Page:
FIFA Lifts Ban on Iraq Hosting Int’l Matches

By John Lee.

Soccer’s governing body FIFA has lifted its three-decade ban on Iraq hosting international football.

FIFA President Gianni Infantino is quoted as saying that this will allow international matches to be played in Erbil, Basra (pictured) and Karbala, where the security situation was considered to be “stable“, but not yet in Baghdad.

Iraq will host Qatar and Syria for a friendly tournament starting on March 21 in Basra.

(Sources: AFP, Reuters)

Rotork to supply Karbala Refinery Project

By John Lee.

British-based engineering company Rotork is to supply the Karbala Refinery project in Iraq.

According to a press release from the company, Rotork will provide large quantities of IQ3 non-intrusive intelligent electric valve actuators, designed specifically for automated flow control systems in hazardous environments.

Due to open in 2020, the State Company of Oil Projects’ (SCOP) Karbala Refinery will have a refining capacity of 140,000 barrels of crude oil per day (bpd). Production will meet the latest international standards, serving the growing domestic demand for oil in Iraq and reducing the current level of refined product imports.

(Source: Rotork)

4 Metropolitan Transport Opportunities in Iraq

By John Lee.

Iraq’s National Investment Commission (NIC) has included four subway and metropolitan rail projects in its list of major strategic projects to be presented during the Kuwait International Conference for Iraq Reconstruction, to be held in Kuwait from 12th to 14th February:

1. Baghdad Metro

The project consist of two lines with total length of 46km. it has 47 station, two locomotive garages on both lines, and three power transferring stations.

  • The first line (23km 25 station) starts from the main locomotive garage north east of Baghdad through (10*10) project location –previously, to Al Sadir city crossing Al Thawra St. heading to Baghdad center to Al Jimhoriya St. to its final destination Antar Sq.
  • The second line (23km 22 stations) starts from south east of Baghdad near Aqaba Bin Nafee Sq. –Sadoon St. City center, crossing the Tigris to reach Al Faris Al Arabi Sq. forming two branches, one to Al Mansoor and the other to Al Bayaa where the second locomotive garage is located.
  • The project can provide comfortable and efficient transportation services to 250 thousand passenger/h in all stations.
  • Ministry of Transportation contracted a number of specialized consulting companies in the mid-seventies to conduct a study regarding Mass Transit that resulted to using tracks according to the feasible study done in 1978 (Feasibility study and Preliminary Design of an integrated Transport System within the City of Baghdad)
  • A contract was signed with Sestra Co. (French), one of the specialized international companies, to conduct the initial designs and the tender documents under the title (Technical, Legal and Contractual Requirement for Baghdad Metro Project)
  • The estimated cost of the project including detailed designs and execution of the two lines excluding extensions is €5.7b which is roughly $6b according to the French Co. feasible study adding to that $2b for acquisitions, total cost will be $8b. EPC document was based on turnkey delivery system.

2. Baghdad Mono Rail

A vital project with good financial revenues, prepared by French Alstom Co.

  • Estimated cost: $ 1.5b
  • Duration: 5 years
  • Project purpose: to solve traffic jams and improve services in Baghdad.
  • Phases, locations, implementation lines in Baghdad
  • Phase one: 15.5 km, Kadhmiya-Al Sadir City-Shaab, with 12 internal station and crossing the Tigris
  • Phase two: 4.45km, the International Station in Alawi-Utaifiya with two internal stations.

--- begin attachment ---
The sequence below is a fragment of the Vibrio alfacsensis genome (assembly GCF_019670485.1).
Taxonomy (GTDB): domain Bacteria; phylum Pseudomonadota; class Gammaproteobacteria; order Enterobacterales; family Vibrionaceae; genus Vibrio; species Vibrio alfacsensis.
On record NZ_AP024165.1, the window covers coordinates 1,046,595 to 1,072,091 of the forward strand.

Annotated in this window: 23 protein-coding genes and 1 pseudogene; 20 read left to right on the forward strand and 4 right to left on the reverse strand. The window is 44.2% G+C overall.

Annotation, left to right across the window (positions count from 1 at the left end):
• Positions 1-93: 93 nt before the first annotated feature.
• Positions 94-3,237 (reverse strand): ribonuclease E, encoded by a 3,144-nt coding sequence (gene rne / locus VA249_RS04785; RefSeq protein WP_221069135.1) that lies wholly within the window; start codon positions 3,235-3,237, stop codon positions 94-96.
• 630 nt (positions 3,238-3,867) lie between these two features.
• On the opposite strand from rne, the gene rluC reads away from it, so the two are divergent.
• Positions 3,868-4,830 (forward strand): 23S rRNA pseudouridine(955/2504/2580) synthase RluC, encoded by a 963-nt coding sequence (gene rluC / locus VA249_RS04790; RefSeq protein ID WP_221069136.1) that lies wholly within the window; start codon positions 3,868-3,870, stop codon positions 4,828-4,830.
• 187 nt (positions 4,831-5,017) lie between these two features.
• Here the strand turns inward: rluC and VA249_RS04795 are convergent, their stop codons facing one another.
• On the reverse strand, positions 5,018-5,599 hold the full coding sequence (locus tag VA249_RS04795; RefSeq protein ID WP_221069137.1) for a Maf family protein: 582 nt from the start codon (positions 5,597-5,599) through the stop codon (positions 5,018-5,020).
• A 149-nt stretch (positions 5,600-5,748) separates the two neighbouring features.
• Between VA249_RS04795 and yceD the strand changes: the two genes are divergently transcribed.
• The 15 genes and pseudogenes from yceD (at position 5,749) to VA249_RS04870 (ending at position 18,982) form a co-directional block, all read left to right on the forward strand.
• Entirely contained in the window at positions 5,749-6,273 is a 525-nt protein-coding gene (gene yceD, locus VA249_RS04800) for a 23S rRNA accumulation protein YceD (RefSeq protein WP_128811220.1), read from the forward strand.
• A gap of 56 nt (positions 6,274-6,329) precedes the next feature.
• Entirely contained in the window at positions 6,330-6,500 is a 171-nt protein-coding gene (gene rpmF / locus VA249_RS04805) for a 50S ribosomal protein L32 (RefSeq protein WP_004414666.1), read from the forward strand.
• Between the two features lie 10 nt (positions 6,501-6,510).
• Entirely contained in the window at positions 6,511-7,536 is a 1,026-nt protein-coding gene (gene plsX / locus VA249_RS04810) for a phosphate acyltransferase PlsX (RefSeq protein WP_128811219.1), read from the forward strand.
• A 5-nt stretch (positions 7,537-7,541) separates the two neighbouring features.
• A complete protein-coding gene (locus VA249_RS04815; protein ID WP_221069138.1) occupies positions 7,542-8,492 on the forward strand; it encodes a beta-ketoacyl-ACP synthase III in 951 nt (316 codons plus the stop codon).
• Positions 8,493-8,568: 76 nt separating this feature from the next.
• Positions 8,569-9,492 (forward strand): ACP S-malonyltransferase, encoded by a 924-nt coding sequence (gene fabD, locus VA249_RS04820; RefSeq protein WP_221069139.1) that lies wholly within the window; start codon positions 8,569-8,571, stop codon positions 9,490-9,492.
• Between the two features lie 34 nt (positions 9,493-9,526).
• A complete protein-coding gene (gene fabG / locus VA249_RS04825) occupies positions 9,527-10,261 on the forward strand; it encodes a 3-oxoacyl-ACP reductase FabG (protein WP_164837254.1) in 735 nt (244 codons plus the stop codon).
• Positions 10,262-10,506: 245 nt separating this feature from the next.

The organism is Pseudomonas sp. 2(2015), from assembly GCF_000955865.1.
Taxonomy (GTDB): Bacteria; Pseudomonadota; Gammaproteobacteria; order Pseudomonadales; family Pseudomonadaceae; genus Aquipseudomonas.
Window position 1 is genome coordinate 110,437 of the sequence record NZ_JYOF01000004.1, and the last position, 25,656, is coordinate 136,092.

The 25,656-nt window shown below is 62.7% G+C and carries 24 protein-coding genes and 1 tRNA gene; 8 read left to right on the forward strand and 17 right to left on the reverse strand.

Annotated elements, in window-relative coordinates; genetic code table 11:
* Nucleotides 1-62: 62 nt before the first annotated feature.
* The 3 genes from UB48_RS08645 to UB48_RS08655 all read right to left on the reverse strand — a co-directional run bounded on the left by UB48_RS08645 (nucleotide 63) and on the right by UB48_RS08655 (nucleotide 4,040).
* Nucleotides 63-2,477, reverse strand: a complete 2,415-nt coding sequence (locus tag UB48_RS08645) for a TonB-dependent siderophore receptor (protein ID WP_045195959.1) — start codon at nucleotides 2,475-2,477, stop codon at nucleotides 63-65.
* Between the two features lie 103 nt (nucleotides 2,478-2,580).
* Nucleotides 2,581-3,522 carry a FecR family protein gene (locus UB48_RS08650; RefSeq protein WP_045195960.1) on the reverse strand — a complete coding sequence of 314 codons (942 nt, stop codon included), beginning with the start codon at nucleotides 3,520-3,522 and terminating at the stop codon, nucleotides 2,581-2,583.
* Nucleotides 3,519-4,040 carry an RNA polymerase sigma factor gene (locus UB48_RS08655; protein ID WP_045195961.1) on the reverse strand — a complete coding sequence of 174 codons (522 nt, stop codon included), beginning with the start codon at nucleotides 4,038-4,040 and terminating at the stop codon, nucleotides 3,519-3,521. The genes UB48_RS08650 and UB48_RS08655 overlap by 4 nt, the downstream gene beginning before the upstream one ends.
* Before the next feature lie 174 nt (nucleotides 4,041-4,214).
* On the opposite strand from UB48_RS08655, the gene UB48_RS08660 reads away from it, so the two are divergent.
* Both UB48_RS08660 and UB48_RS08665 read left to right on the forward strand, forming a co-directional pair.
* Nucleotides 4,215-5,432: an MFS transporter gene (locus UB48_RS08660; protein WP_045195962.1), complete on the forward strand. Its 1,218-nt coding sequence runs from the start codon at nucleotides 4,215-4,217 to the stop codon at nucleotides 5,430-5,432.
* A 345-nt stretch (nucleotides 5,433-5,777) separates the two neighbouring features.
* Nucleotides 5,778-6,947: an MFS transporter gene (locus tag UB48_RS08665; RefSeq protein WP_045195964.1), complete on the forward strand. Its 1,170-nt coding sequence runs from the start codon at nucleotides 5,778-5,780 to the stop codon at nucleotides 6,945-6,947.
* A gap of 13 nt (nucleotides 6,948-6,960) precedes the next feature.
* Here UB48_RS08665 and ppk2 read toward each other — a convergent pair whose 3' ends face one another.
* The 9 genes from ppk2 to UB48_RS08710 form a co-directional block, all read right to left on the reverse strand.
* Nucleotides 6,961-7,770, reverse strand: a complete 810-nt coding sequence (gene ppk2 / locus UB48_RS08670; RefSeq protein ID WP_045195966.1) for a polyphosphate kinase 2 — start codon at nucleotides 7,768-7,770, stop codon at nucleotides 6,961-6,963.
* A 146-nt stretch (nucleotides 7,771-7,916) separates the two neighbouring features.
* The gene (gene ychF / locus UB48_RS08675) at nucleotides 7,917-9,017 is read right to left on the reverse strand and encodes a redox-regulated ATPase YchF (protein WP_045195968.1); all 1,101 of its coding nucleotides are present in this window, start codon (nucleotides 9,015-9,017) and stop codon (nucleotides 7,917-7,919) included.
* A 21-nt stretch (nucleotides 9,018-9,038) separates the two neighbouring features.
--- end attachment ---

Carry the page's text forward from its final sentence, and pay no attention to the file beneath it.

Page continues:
3. Mono Rail in Holy Karbala Province

This project is considered to be one of the major strategic projects in Holy Karbala Province for its importance in resolving the transportation problem of visitors coming to the Holy city. The project starts from the station Bada’at Aswadin Al-Husainiya District and going toward the Baghdad road taking the middle path of the main road toward Bab Twerej and passing through Al-Salam bridge and then through Al-Ibrahimiya station.

  • Length:18 km/ dual line/ 20 passengers stations.
  • Estimated cost: 450 million dollars.

4. Basra Metro

This project is considered to be one of the major strategic projects in Basra Province for its importance in resolving the transportation problem.

  • The metro contains 5 main lines with 35 main and branch lines
  • First line: Sa’ad square-Basra University-can be extended to the city center.
  • Second line: sa’ad square-Zubair-can be extended to Safwan
  • Third line: Sa’ad-Al-Ashar-Shalamja
  • Fourth line: Sa’ad square-Abu Al-Khaseeb-Faw
  • Fifth line: Sa’ad square-14th July street-presidential palaces.

The full 46-page document can be downloaded here.

(Source: NIC)

Iran Cancels Arbaeen Flights to Iraq Due to Dust Storms

The rising level of dust pollution in Iraq forced Iranian airlines to cancel their flights to the Arab country’s cities of Baghdad and Najaf ahead of Arbaeen, the 40th day after the anniversary of the martyrdom of Imam Hussein (AS), the third Shiite Imam.

With dust clouds reducing visibility, Iranian flights heading to Baghdad and Najaf were grounded or delayed for a second straight day on Tuesday, Iranian media reported.

Officials at Imam Khomeini International Airport said the pilgrims traveling to Iraq for Arbaeen were required to call “199” and get the necessary information before heading to the airport.

Authorities at Najaf and Baghdad airports have also canceled all the flights because of the wind-blown dust caused by sandstorms in the Arab country.

A large group of Iranian pilgrims, wearing face masks, are stranded in airports and at Iran-Iraq joint border crossings.

Each year, a huge crowd of Shiite Muslims attend the religious commemoration of Arbaeen, by marching toward the holy city of Karbala, Iraq, which hosts the holy shrine of Imam Hussein (AS).

During the Arbaeen event, volunteers set up thousands of congregation halls and pavilions in Najaf and Karbala and along the road between them to offer services for the travelers and pilgrims.

(Source: Tasnim, under Creative Commons licence)